Editor's Choice

Editor's Choice
Science Fiction Makes Great Games

Greg Tito | 24 Oct 2006 12:04
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The first Otherland novel was published in 1996, right about when graphical MMOGs emerged. Although MMOGs grew out of text-based MUDs and were already in development before Otherland hit the shelves, I can't help but wonder if Williams' vivid descriptions of a fictional game called Middle Country didn't spark a few designers' imaginations. In the novel, Orlando Gardiner is suffering from a debilitating, fast-acting, terminal disease. He escapes from his reality by spending most of his time as Thargor, the svelte barbarian hero famous throughout Middle Country for his amazing feats of strength and courage. Orlando inhabits his avatar and ranges across the realistically-detailed countryside, fights evil creatures, meets people in roadside inns and avoids his parents in real life. When I read Otherland, I yearned to play a game like that, but like the monster-infested chess game played by R2-D2 and Chewbacca in Star Wars (Dejarik Holochess for you purists) and the 3-D hologram airplane battle from the bar in Star Trek III, this game would remain a figment of a shared imagination until someone with the programming chops to bring it to a sort of reality came along. Enter: Commodore 64 classic Archon, a slew of fighter plane simulators and World of Warcraft, for lack of a more ubiquitous MMOG.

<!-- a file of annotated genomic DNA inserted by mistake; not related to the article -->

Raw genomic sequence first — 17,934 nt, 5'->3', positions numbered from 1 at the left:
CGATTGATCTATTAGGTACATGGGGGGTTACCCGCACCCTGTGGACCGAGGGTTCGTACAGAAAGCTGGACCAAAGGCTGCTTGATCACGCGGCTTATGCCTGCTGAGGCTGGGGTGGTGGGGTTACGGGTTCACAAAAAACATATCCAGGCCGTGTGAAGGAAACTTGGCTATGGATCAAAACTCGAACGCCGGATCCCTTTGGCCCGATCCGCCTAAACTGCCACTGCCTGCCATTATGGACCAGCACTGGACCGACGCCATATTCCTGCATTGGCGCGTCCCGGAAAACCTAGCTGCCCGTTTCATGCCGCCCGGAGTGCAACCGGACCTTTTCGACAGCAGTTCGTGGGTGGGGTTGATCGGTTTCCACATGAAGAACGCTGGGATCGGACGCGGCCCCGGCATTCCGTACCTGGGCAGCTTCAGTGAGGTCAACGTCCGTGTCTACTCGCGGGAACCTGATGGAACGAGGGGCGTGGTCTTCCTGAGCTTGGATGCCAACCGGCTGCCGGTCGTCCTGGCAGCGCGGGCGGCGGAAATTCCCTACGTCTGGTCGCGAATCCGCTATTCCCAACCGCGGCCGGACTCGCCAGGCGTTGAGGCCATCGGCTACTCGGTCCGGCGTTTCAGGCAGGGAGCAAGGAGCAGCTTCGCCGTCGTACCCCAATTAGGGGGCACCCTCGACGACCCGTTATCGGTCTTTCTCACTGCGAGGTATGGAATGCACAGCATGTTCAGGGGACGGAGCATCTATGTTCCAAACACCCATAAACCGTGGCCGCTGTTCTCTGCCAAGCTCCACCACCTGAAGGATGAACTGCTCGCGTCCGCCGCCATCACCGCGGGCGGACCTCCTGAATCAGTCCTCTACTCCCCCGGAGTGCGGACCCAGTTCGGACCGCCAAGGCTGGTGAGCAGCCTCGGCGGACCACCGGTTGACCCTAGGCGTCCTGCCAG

True creativity flows not from the mind of one man, but from a wellspring of dreams and ideas fed by the consciousness of an entire civilization. As science fiction inevitably becomes science fact, so, too, does it feed the stream of gaming's creativity. For years, games have struggled to receive mainstream recognition as an artistic medium. Some day we'll see the stream reverse itself; when the well begins to be fed by the games, and creations from the minds of our industry brightest and best take their places beside Ender, The Metaverse and Otherland. When that day comes, widespread recognition will not be far behind. Games will have finally become firmly ensconced as a vital cultural institution.

Greg Tito is a playwright and standup comic residing in Brooklyn, NY. He is currently splitting time between World of Warcraft, a new D&D 3rd edition campaign and finishing one of his many uncompleted writing projects. He also blogs semi-regularly at http://onlyzuul.blogspot.com/.

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